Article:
De regionale programmer
Facts about AAP and LAPI Africa Against Poverty (AAP) is IBISâ€™ regional programme in Africa whose primary focus is on advocacy activities in relation to the mining industry. Through partners and networks, IBIS works for the socially and environmentally sustainable mining of natural resources, ensuring that mining takes place with respect for human rights. An important element is to stop the illegal activity of capital flight and ensure that the mining of a countryâ€™s natural resources provides income and development for the country and the people affected by the mining. Latin America Against Poverty (LAPI) has the same goals regarding the mining industry in South and Central America, but with a stronger focus on the indigenous peoples. LAPI focuses especially on climate change. For example, by supporting networks and alliances that work to alleviate the effects of climate changes and, not least, by fighting for climate initiatives to include consideration of democracy, indigenous peoples and the battle against poverty. Number of employees: 5 Turnover: AAP DKK 4.5 million, LAPI close to DKK 7 million.
Operational review and accounts
Results for the year 2012
2012 facts Peter Bro-Jørgensen
2012 was a great year for IBIS when it came to raising awareness. The ‘Whole World in School’ ran without a hitch with 170,000 participating pupils all over Denmark, who read the Reading Rocket and 50 schools were visited by the Reading Caravan. The ‘Stop Child Labour’ campaign was far-reaching and the Advent Calendar was renewed with an IBIS Caravan, which involved 6,000 pupils from 50 schools, who were quick off the mark to book a visit in the two minutes that passed before everything was sold out. On the political level, 2012 was a year in which the relentless effort made in areas such as tax havens, natural resources mining and capital flight created significant results. The ‘Capital Flight’ campaign, together with a series of documentaries broadcast on Danish television, attracted a wide audience and strengthened the support for action. Fundraising work achieved its highest overall result yet; a result mainly attributable to a significant increase in CSR-related fundraising, supported in particular by major partners like Claus Meyer and Hempel. Operation One Day’s Work and the Danish TV Collection were accounted for a significant share of the fundraising result, while the Reading Rocket’s school collection raised record-breaking funds to the tune of DKK one million that went towards educating children in Liberia. In 2012, IBIS underwent a comprehensive strategic reorganisation. New strategies were developed for our two main themes, Education and Governance, which laid the foundation for new local strategies that have now been developed for all our African partner countries. On the education side, IBIS is continuing to focus on ensuring quality education for marginalised groups. At the same time, it is also looking at creating long-term financing for education in the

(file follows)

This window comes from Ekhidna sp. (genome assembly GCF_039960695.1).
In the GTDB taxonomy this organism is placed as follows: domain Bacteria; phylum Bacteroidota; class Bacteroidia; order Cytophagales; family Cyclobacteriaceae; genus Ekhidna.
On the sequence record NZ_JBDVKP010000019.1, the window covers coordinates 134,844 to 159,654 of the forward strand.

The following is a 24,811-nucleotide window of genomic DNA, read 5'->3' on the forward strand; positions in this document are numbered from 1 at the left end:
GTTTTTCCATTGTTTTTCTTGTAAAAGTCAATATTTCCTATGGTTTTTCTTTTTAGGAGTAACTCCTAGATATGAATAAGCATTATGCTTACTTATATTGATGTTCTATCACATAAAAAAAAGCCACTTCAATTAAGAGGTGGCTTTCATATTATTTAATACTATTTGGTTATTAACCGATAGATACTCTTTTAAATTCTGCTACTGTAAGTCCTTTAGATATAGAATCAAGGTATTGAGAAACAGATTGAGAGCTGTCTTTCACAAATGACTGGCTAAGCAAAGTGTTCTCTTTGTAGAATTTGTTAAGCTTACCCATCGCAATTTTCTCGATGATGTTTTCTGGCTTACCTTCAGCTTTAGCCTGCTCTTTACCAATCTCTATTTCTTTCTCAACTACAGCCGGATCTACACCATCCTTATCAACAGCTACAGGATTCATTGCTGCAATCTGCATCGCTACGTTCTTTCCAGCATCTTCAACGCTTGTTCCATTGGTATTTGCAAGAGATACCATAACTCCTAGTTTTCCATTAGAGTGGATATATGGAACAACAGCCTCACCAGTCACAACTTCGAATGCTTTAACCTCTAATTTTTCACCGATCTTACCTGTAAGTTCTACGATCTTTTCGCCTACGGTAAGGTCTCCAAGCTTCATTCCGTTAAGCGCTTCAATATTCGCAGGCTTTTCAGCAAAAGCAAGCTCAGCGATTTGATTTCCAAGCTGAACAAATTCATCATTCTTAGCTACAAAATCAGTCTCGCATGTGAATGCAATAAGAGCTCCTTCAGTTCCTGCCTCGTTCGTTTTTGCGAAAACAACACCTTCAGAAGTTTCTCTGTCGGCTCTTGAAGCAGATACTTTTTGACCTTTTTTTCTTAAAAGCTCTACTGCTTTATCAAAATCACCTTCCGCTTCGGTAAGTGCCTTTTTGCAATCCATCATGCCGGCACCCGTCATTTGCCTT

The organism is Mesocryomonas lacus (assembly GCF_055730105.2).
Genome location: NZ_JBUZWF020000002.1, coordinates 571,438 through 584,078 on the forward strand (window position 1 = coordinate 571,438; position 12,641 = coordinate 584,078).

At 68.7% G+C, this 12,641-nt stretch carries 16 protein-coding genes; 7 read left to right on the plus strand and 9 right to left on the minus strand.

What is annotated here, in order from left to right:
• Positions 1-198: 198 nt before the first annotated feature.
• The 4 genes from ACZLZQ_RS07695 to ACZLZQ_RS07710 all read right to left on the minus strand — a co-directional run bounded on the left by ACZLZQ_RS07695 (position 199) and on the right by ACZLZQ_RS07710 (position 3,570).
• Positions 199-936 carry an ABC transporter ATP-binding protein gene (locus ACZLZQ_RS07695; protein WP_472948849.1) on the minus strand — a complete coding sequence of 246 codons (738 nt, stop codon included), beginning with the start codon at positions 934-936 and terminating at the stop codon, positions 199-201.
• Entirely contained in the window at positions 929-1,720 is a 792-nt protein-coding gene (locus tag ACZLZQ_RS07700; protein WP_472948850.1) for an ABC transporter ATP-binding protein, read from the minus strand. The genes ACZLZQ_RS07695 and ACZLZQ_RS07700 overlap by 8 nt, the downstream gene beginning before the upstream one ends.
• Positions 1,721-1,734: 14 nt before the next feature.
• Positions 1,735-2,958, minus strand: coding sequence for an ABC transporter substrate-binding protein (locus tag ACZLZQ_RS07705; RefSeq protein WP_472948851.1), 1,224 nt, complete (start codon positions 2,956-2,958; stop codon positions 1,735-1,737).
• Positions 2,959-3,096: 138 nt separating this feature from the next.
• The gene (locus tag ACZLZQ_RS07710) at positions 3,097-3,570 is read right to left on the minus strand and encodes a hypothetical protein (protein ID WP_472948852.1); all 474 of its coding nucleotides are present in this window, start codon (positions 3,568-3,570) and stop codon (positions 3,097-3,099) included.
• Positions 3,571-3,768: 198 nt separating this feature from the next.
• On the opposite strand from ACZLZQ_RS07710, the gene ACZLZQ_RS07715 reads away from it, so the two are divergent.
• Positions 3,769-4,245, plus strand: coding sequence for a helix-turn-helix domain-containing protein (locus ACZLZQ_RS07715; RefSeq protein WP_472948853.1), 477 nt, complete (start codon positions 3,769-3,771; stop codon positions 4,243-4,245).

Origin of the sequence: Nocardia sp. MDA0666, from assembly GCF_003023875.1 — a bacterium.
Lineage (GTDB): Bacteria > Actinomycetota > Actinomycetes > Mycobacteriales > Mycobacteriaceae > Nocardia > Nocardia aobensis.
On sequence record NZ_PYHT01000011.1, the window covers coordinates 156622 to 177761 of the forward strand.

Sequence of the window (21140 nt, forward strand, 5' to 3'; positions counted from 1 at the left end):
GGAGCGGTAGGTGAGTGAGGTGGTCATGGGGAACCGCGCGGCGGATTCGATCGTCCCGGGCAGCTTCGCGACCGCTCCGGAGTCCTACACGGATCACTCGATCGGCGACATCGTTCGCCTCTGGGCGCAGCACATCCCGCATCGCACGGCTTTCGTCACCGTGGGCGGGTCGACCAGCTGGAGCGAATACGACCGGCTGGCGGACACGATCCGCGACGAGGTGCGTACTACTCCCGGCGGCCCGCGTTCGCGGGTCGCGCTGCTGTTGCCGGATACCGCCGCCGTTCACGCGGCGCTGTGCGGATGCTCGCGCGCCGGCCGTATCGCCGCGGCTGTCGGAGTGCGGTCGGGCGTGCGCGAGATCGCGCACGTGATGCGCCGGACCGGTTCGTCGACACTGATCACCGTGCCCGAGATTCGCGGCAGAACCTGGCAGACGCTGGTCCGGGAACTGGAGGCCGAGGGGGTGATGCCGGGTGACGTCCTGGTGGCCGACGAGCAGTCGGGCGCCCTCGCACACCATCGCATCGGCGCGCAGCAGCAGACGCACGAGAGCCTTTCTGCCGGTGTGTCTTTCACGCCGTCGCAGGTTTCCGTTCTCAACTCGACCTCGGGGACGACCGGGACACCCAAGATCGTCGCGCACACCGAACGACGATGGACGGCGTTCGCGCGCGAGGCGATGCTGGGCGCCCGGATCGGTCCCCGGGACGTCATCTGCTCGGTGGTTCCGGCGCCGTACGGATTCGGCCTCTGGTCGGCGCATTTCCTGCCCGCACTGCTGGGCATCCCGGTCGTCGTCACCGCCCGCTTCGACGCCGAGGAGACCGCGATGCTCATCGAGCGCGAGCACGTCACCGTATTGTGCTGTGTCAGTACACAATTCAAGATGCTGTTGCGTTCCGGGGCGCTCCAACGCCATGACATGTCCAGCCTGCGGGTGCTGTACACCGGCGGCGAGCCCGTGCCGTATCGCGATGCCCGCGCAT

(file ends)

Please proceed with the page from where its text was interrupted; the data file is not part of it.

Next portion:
budgets of the countries themselves. As part of our strategy to develop governance, we have increased our focus on the extractive industry and on finding ways to ensure that the profits from natural resources are ploughed back into the developing countries themselves.
The financial results for the year Financially, profits for 2012 topped DKK 500,000. Despite this being less than the budgeted DKK 1.5 million, it is nevertheless considered satisfactory. It ensures a consolidation of IBIS’ equity, which at the end of the year comprised DKK 14.7 million. The amount corresponds to 7.1 percent of the year’s turnover, exceeding IBIS’ financial objective of five percent. 2012 was generally characterised by a slight reduction in turnover from DKK 211.8 million in 2011 to DKK 206.3 million in 2012. This results from the fact that in the previous financial year we finalised the majority of our regional programmes and spent a great deal of 2012 planning and designing new country and thematic programmes. Humanitarian efforts – primarily in relation to programmes and projects in Liberia and South Sudan – increased from DKK 10.7 million in 2011 to DKK 14.6 million in 2012, accounting for seven percent of the turnover. This is an increase of two percentage points and is considered satisfactory. Unfortunately, in 2012 IBIS did not succeed in consolidating progress via Alliance2015 from last year. Together with or through partners in the Alliance, our turnover in 2012 amounted to DKK 15.8 million – corresponding to eight percent of IBIS’ total turnover. In 2011, the percentage was 14 and we attribute the decrease mainly to a delayed project in Bolivia. We therefore expect the figure to rise in 2013. Finally, in 2012 for the fourth year in a